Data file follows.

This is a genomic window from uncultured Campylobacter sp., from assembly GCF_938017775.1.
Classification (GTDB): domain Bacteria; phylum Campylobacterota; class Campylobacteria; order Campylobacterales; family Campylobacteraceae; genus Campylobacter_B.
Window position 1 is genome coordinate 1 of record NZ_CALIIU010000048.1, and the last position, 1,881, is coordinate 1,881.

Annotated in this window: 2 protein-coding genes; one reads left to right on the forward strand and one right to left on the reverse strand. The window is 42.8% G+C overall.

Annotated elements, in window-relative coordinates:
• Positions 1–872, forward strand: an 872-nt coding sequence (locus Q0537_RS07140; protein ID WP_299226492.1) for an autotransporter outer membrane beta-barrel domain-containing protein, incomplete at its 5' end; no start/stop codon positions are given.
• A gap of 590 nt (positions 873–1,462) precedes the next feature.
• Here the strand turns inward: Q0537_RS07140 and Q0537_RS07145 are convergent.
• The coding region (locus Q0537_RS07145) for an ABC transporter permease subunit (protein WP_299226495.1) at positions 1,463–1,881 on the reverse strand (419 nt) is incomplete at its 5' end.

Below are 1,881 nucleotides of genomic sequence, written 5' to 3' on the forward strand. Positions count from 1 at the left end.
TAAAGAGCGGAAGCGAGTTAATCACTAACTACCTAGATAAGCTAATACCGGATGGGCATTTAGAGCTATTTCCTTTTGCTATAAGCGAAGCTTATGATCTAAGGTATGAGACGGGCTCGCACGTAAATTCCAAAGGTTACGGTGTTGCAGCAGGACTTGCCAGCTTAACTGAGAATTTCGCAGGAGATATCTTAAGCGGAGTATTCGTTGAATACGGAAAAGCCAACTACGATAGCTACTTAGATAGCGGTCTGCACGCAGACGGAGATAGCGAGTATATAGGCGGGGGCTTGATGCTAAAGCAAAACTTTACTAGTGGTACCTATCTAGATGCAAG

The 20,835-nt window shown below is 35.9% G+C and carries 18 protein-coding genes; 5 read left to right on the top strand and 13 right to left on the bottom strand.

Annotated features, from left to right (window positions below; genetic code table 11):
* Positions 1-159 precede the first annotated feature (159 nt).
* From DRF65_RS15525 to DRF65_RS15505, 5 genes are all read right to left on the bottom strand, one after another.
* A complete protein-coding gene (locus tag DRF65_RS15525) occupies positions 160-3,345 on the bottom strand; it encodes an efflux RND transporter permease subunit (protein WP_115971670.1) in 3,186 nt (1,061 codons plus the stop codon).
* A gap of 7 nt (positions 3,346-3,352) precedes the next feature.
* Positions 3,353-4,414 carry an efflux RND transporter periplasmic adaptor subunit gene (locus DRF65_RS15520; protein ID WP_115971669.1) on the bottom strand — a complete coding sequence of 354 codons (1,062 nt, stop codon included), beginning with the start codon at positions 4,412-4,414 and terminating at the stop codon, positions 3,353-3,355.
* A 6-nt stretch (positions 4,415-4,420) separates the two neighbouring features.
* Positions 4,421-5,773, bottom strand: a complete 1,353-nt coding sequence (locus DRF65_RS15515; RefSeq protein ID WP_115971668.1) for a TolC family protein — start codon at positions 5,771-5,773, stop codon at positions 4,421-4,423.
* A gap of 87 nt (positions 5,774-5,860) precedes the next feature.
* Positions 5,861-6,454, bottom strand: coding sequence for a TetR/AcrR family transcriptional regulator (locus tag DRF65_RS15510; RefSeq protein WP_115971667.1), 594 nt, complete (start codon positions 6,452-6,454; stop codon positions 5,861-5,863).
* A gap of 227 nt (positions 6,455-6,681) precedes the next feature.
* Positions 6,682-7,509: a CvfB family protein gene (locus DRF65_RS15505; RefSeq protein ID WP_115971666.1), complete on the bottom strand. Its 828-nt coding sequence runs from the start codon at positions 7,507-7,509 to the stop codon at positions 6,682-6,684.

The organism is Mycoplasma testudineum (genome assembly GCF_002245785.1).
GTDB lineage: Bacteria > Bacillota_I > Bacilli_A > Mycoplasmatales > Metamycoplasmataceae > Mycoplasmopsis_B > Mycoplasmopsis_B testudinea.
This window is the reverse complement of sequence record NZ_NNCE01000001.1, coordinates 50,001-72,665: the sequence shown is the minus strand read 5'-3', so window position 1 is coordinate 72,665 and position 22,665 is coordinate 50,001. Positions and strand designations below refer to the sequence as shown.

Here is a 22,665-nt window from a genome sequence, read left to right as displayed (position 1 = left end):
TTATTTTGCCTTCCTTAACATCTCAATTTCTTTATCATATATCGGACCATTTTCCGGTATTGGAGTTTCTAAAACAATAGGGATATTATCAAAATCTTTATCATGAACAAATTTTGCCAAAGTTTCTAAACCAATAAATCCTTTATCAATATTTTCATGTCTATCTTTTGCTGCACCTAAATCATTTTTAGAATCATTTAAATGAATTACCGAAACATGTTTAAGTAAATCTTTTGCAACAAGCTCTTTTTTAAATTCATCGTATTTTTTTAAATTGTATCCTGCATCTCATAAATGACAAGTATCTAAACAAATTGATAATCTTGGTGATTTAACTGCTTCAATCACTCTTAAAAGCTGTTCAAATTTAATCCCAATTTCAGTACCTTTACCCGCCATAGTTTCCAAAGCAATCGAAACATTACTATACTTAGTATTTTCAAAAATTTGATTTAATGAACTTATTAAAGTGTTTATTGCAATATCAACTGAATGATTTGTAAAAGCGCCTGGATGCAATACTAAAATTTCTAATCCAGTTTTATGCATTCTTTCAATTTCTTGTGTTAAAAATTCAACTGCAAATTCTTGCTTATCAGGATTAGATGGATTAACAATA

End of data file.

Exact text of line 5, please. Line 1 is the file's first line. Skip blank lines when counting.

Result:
Annotated elements, in window-relative coordinates: